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“Blink” Accessories: Emma Greenhill, SS’15

I am seriously considering rocking a headscarf. I don’t mean in a rave bandana way or tied up on top charlady style or even as a head band. I’m talking a full-on Home Counties, triangle tied under the chin style headscarf. In this wet weather it’s the perfect solution to misbehaving, frizzed out, big hair. This urge is all down to the influence of one lady, and that lady is scarf aficionado and designer Emma Greenhill.

Emma Greenhill, wearing one of her wonderful scarves

Emma Greenhill, wearing one of her wonderful scarves

Scottish-born Emma Greenhill graduated from Brighton University with a degree in Fashion and Textile Design. After a longstanding career in fashion PR she has returned to her creative roots and launched her own label scarf collection.

We asked Emma to share with us some of her longest standing design influences and inspirations.

“I mix all sorts of mediums and hand paint, draw and design my scarves. I adore colour and pattern. From my nieces’ paintings to the exquisite floral wallpapers in Chatsworth House. I read loads, especially by authors from the 1920’s and 1930’s and all the characters come to life in my head and I just want to get them down on paper and bring them to life within my scarves.”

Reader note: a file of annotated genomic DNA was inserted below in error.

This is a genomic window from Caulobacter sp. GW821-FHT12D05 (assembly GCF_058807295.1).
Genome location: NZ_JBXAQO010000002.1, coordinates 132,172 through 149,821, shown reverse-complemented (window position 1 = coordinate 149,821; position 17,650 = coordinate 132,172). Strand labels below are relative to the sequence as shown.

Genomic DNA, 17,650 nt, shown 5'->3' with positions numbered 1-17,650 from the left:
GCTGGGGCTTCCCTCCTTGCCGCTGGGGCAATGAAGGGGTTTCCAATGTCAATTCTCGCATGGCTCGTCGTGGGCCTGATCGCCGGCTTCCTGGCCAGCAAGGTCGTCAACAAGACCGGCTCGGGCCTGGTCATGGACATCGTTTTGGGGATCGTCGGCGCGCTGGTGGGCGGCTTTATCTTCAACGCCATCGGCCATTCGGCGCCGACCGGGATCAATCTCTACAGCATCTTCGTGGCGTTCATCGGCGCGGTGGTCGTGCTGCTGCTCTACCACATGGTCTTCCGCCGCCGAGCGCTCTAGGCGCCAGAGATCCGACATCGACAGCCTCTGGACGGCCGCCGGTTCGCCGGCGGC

The SS’15 collection is titled ‘Yes We Have No Bananas’ and is inspired the period between the Roaring Twenties to the end of the 1940’s; a period that gave birth to the Flapper and Femme Fatale and was beautifully expressed through the writing of Evelyn Waugh, F Scott Fitzgerald, Nancy Mitford and Dorothy Parker- all of whom have been a huge influence for Greenhill.

Emma Greenhill, SS'15 collection

Emma Greenhill, SS’15 collection

Emma Greenhill, SS'15 collection

Emma Greenhill, SS’15 collection

Emma Greenhill, SS'15 collection

Emma Greenhill, SS’15 collection

Emma Greenhill, SS'15 collection

Emma Greenhill, SS’15 collection

The pure silk twill and cashmere scarves are produced in a high end factory in Como, the traditional Italian heart of printed silk production. Prices range from £55 to £250 and you can take a look at the full collection in Emma’s online store.

For more posts about accessories, look here. For more news on new designers, take a look here.

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